It is a struggle every day to put food on the table. Although more than half of Gaza’s population relies on United Nations food aid, Ibrahim’s family does not qualify because they cannot prove they are refugees, she said.

Ibrahim, whose father was also a blacksmith, spent her childhood selling his items at the market. She got married when she was 15. Today, her family lives off loans, and their landlord allows them to stay in his apartment free of charge. Owning a space of their own remains a distant dream.

“Our conditions are very harsh, very tough – but I have no choice but to continue working for my children,” Ibrahim said. “I don’t want my children to be like me in any way and to work like I did when I was young. I want a better future for them.”

(Source / 08.03.2017)

‘Different languages, same dialect’: Passion for the cause unites the Palestinian diaspora

No matter where the Palestinian youth have been raised, they always identify with their Palestinian heritage, that was evident from the thousands who turned out to attend the first day of the Palestinians Abroad conference yesterday.

Held in the Turkish capital Istanbul, the conference was attended by over 4,000 people from 50 countries.

Mona Hawaa, a Palestinian who holds the Sudanese passport spoke of her cosmopolitan identity. “I am Sudanese, I love Sudan. I have lived around Sudanese people. I know their country, I know their culture, I know their tribes and I speak in their dialect better than they do. But does that make me less Palestinian? No.”

Identity is a unique and personal concept and having a complicated identity, or setting up a home somewhere else is not a betrayal of your roots, she explained.

Everyone had something unique to offer; from music, to poetry, videos, to art and personal stories.

Live: Palestinians abroad unite for a future state

Strength in unity

Daniel Al Hadawa, who arrived from Chile, said: “They promised us if we recognised Israel, settlements will end, the oppression will end, our right to movement would be realised and our struggle would be over.”

“The opposite happened and we have been betrayed.”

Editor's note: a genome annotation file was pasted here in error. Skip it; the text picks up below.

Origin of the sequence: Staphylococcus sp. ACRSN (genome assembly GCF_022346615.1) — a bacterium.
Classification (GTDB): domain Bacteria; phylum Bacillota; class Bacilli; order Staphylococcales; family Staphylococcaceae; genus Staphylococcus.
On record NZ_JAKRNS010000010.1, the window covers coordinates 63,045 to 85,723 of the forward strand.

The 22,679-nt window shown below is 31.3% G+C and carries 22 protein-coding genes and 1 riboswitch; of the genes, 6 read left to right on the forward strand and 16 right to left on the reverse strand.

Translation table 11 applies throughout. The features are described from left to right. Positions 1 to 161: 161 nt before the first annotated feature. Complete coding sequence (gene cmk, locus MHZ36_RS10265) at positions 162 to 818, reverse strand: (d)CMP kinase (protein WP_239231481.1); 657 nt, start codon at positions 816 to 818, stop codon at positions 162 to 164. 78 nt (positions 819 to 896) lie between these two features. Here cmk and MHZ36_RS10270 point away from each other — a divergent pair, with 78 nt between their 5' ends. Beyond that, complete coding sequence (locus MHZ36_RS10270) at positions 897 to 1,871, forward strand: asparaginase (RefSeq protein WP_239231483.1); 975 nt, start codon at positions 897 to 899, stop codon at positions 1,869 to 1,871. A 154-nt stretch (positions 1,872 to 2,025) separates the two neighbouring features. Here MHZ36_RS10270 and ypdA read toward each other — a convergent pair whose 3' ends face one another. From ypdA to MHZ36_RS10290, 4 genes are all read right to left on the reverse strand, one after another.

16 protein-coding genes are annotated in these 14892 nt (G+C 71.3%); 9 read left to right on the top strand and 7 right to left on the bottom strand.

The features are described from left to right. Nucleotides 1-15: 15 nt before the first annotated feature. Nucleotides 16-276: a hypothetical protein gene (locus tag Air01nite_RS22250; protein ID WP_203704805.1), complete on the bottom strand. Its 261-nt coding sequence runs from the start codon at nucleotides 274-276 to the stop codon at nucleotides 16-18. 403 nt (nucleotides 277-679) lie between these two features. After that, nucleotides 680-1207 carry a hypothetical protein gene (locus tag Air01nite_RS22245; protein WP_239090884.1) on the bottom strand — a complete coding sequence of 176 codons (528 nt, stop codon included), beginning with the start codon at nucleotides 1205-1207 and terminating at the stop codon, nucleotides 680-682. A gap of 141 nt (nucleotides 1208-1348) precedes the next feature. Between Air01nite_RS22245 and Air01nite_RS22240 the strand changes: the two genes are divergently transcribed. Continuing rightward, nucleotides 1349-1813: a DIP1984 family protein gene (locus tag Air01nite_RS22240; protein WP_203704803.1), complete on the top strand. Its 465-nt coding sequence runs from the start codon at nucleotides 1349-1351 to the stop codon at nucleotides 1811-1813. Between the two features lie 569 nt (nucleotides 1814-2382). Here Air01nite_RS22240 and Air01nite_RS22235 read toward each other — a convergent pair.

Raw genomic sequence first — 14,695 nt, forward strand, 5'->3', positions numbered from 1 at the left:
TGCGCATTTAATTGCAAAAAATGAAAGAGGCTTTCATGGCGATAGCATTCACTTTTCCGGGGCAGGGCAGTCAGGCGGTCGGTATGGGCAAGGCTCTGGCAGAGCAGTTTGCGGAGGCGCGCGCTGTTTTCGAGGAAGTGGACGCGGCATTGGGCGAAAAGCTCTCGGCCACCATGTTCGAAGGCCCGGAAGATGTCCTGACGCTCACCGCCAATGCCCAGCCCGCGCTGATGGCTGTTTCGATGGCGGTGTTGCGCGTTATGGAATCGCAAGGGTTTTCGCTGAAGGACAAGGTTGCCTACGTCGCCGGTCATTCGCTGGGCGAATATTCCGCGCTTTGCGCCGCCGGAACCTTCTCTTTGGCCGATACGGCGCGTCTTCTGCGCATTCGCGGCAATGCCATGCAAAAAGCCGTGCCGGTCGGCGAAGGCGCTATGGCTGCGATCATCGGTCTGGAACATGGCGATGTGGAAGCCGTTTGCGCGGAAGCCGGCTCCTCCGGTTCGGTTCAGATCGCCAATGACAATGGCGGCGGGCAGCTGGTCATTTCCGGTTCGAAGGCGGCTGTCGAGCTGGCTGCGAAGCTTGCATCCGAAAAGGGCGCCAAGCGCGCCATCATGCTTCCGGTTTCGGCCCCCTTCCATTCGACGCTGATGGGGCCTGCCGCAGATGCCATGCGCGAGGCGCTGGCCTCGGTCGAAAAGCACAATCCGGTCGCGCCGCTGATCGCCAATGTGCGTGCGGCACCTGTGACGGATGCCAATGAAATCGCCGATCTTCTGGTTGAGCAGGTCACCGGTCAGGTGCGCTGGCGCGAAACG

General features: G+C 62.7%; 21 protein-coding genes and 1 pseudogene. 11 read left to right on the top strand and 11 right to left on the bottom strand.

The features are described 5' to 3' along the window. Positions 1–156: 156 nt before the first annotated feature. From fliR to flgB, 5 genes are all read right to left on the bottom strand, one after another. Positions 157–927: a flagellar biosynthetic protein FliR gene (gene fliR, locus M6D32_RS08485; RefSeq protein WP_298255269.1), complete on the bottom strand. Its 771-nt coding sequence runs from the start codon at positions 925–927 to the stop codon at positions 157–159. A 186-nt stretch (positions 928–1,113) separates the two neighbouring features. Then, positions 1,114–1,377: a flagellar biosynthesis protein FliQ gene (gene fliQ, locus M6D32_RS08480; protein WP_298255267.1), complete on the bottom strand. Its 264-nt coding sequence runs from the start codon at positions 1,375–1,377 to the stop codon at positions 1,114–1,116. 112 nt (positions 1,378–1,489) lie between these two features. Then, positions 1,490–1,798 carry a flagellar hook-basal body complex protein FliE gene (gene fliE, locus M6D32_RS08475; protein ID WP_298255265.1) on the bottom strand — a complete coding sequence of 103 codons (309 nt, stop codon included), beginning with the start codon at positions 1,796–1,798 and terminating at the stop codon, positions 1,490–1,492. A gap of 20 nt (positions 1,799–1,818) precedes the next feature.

“Many forget that Christians are Palestinians too. We are a community of both Christians and Muslims. As a Christian, I identify with the Muslim community,” he added stressing the unity that the conference highlighted and stressed.

Writer Dr Salman Abu Sitta called for there to be an organised manner for Palestinians in the diaspora to unite, identify and connect.

A member of Lammeh, a production group produced a video interviewing Palestinians in the diaspora, added that no matter what, Palestinians “learn different languages as we scatter, but we always return to our Palestinian dialect”.

Variety of passions

Just as they came from different parts of the world, they came with different passions and talents that they brought together for their love for Palestine. Film producer Younis Abou Saleh spoke of how he uses film to invoke sympathy for the Palestinian cause and to raise awareness for what is happening to “his people”. He was also open about how difficult it is to convince others of his projects when he suggests a project on Palestine.

“What I do instead is I tell the story and after they ask where I get my inspiration from, I tell them it’s inspired by Palestine. People still don’t understand the urgency of the struggle and the extent to which the Palestinian people are suffering.”

Comedian Nicholas Khoury said: “They always ask me how I can laugh when my people are under occupation, I don’t understand this. Think back, have you seen your grandparents who went through the Nakba refuse to laugh, or smile after what happened to them? If anything, they laugh even more because we need laughter. Laughter helps us realise our situation and helps us move forward.”

“We’re living in times in which the comedian is listened to and the politician is laughed at.”

Rama Ibrahim engaged the crowd playing Mawtiny (My nation) on the qanun. The audience raised their flag and their voices to accompany her music.

The attendees watched yesterday with mixed emotions. There was pride for their homeland, joy that Palestinians throughout the world and through the many generations still hold their identity and love for their country. Many were visibly moved listening to the stories of those in the diaspora and remembering the suffering of Palestinians inside The occupied territories, but most importantly, there was hope.

But the message remained throughout: “We will return.”

Interview with Ismail Yasa: The Palestinian diaspora is the resistance

(Source / 26.02.2017)

“Palestine brings us together” campaign gets half a billion posts


The electronic campaign which was launched by Palestinians Abroad Conference on Friday under the hashtag “Palestine brings us together” received a large scale interaction estimated at over half a billion posts.

The number of tweets at both hashtags: “Palestine brings us together” and “Palestinians abroad” exceeded 50,000 tweets.

The posts’ themes varied from calling for activating the role of Palestinians overseas and defending the Palestinian Question as well as the civil and political rights of the Palestinian people to sharing of Photos and videos representing the suffering of the Palestinian people in diaspora.

The participants also stressed the importance to hold conferences that shed light on the suffering of Palestinians in diaspora and affirmed their adhering to the right of return.

(Source / 26.02.2017)

Palestinian women lead resistance in Budrus